This site provides an optimal combination of factors that are important in deciding where best to locate a power plant. The WEC is situated on a Brownfields Development Area (BDA) that is ideal for remediation and reuse which is consistent with both the Township’s and the state’s desire to redevelop the area and create jobs. The industrial nature of the area is also such that it will not impact residential neighborhoods. Furthermore, the site also provides nearby access to natural gas lines to fuel the WEC and transmission lines to transmit the electricity it produces to area homes and businesses.

Q. How big will the plant be?
The facility is a 725 MW-facility, which will generate enough electricity to supply 700,000 homes. The WEC occupies about 26 acres and includes structures about 130 feet high and has emission structures that are about 145 feet high.

Q. What kind of revenues or tax benefits will there be for the community?
CPV’s projects are often the largest sources of revenue to the communities we serve. The WEC will provide Woodbridge Township with substantial revenue that can be used to support the township’s growth and development plans as well as to help stabilize taxes for residents. We also make every effort to purchase local goods and services to benefit those living and working in and around the host community.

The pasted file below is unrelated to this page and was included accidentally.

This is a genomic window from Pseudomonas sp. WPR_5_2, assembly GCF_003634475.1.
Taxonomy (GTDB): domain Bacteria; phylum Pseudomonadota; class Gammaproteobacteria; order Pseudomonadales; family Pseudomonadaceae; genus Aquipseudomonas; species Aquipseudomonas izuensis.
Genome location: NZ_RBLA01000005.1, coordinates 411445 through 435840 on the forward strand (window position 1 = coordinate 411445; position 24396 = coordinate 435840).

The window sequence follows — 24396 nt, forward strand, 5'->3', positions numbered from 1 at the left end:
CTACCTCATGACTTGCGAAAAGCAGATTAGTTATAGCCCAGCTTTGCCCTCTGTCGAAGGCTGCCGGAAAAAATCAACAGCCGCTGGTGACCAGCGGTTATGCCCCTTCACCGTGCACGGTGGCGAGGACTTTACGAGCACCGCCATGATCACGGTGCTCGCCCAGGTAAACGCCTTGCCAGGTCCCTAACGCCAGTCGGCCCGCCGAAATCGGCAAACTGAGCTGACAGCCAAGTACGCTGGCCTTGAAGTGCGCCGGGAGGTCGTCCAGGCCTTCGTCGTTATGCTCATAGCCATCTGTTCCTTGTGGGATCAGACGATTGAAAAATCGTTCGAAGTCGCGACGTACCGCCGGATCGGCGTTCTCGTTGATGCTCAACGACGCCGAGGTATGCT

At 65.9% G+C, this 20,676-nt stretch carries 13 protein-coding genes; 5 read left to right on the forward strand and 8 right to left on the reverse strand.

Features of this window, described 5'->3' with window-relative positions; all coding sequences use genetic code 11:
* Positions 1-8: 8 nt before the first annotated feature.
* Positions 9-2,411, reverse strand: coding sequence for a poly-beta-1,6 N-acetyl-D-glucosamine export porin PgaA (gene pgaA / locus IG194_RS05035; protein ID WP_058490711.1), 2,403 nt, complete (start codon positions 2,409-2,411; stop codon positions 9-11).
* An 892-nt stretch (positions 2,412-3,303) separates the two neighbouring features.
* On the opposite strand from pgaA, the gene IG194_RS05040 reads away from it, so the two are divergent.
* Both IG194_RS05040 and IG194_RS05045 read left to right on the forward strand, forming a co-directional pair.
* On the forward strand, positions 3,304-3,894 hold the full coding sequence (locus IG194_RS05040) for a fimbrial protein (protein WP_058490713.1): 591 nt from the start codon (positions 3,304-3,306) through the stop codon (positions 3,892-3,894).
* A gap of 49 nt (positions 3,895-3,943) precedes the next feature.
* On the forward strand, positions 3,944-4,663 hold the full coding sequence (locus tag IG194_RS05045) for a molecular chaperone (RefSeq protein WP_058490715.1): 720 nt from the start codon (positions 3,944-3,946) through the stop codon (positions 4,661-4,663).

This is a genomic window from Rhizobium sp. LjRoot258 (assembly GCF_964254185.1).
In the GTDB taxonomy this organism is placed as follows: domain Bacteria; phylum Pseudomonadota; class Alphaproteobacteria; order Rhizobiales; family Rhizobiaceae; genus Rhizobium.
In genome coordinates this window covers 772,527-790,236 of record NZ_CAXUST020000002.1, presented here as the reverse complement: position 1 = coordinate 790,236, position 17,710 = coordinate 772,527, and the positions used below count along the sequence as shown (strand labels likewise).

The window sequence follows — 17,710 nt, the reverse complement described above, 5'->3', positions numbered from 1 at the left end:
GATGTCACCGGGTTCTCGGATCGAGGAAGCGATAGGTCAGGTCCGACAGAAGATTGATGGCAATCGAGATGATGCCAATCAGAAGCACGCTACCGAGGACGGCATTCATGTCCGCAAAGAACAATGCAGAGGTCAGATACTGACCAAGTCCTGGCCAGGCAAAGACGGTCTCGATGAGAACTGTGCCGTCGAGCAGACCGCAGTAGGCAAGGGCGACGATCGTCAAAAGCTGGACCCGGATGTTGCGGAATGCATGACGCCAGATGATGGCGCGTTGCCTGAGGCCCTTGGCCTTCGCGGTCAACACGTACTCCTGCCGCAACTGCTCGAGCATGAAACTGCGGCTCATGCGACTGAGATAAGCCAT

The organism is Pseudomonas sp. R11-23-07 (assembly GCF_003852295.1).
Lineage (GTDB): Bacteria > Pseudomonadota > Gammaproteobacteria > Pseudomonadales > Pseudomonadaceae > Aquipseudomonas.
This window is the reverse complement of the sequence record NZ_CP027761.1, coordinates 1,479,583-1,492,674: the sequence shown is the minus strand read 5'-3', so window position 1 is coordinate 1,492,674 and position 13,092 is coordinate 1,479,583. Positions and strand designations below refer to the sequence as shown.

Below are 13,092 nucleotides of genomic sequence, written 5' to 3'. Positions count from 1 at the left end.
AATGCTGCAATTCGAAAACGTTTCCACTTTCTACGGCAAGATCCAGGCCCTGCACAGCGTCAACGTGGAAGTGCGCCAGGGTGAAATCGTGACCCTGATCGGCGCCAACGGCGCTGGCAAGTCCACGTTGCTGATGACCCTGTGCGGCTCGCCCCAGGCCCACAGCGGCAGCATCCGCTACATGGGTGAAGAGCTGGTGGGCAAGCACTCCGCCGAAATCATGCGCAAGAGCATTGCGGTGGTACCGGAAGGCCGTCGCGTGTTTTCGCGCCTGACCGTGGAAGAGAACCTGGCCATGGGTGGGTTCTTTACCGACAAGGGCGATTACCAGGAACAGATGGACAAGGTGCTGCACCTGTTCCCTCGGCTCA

Q. How will the proposed plant affect air quality?
The WEC is a state-of-the-art facility that uses the best available control technology to minimize emissions of pollutants. It is fueled by natural gas which is by far the cleanest fossil fuel. The WEC is highly efficient and thus helps displace older, less efficient power facilities in the region. Because these less efficient facilities are typically older and were built when less stringent emissions were mandated, the WEC will ultimately improve air quality.

Q. Will the facility be noisy during operations?
The WEC meets all local and state noise quality standards. It is located in an industrial area that is approximately ½ mile away from the closest area residents and that is buffered heavily by roads and highways.

Q. Where will the water come from to run the power plant, and how much will be needed?